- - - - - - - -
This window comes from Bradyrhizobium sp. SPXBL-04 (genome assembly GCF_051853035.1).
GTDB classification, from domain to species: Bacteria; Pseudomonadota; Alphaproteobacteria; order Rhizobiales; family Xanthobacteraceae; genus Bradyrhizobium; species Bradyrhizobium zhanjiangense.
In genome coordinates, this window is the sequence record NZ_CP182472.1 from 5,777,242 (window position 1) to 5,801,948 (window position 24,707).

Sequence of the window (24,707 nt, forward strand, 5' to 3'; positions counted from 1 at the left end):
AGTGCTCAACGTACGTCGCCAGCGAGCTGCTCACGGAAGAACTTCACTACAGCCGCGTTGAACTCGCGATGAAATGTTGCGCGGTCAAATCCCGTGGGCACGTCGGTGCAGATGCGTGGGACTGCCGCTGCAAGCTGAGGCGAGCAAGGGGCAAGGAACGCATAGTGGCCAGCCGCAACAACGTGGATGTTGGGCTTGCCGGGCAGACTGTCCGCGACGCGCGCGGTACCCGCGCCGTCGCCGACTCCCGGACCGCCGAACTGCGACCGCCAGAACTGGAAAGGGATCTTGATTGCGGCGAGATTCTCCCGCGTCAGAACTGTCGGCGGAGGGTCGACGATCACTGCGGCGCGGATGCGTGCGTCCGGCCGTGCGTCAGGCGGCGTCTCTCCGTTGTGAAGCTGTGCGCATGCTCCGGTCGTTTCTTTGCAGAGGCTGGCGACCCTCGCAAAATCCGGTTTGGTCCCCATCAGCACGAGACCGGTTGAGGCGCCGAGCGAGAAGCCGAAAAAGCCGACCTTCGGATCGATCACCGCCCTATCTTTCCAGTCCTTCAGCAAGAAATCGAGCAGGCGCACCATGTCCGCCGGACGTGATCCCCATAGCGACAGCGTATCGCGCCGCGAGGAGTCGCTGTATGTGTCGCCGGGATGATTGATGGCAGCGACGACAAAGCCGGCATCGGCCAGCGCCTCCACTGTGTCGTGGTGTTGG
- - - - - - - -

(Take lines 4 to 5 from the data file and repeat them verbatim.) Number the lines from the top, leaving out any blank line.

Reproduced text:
Sequence of the window (24,707 nt, forward strand, 5' to 3'; positions counted from 1 at the left end):
AGTGCTCAACGTACGTCGCCAGCGAGCTGCTCACGGAAGAACTTCACTACAGCCGCGTTGAACTCGCGATGAAATGTTGCGCGGTCAAATCCCGTGGGCACGTCGGTGCAGATGCGTGGGACTGCCGCTGCAAGCTGAGGCGAGCAAGGGGCAAGGAACGCATAGTGGCCAGCCGCAACAACGTGGATGTTGGGCTTGCCGGGCAGACTGTCCGCGACGCGCGCGGTACCCGCGCCGTCGCCGACTCCCGGACCGCCGAACTGCGACCGCCAGAACTGGAAAGGGATCTTGATTGCGGCGAGATTCTCCCGCGTCAGAACTGTCGGCGGAGGGTCGACGATCACTGCGGCGCGGATGCGTGCGTCCGGCCGTGCGTCAGGCGGCGTCTCTCCGTTGTGAAGCTGTGCGCATGCTCCGGTCGTTTCTTTGCAGAGGCTGGCGACCCTCGCAAAATCCGGTTTGGTCCCCATCAGCACGAGACCGGTTGAGGCGCCGAGCGAGAAGCCGAAAAAGCCGACCTTCGGATCGATCACCGCCCTATCTTTCCAGTCCTTCAGCAAGAAATCGAGCAGGCGCACCATGTCCGCCGGACGTGATCCCCATAGCGACAGCGTATCGCGCCGCGAGGAGTCGCTGTATGTGTCGCCGGGATGATTGATGGCAGCGACGACAAAGCCGGCATCGGCCAGCGCCTCCACTGTGTCGTGGTGTTGG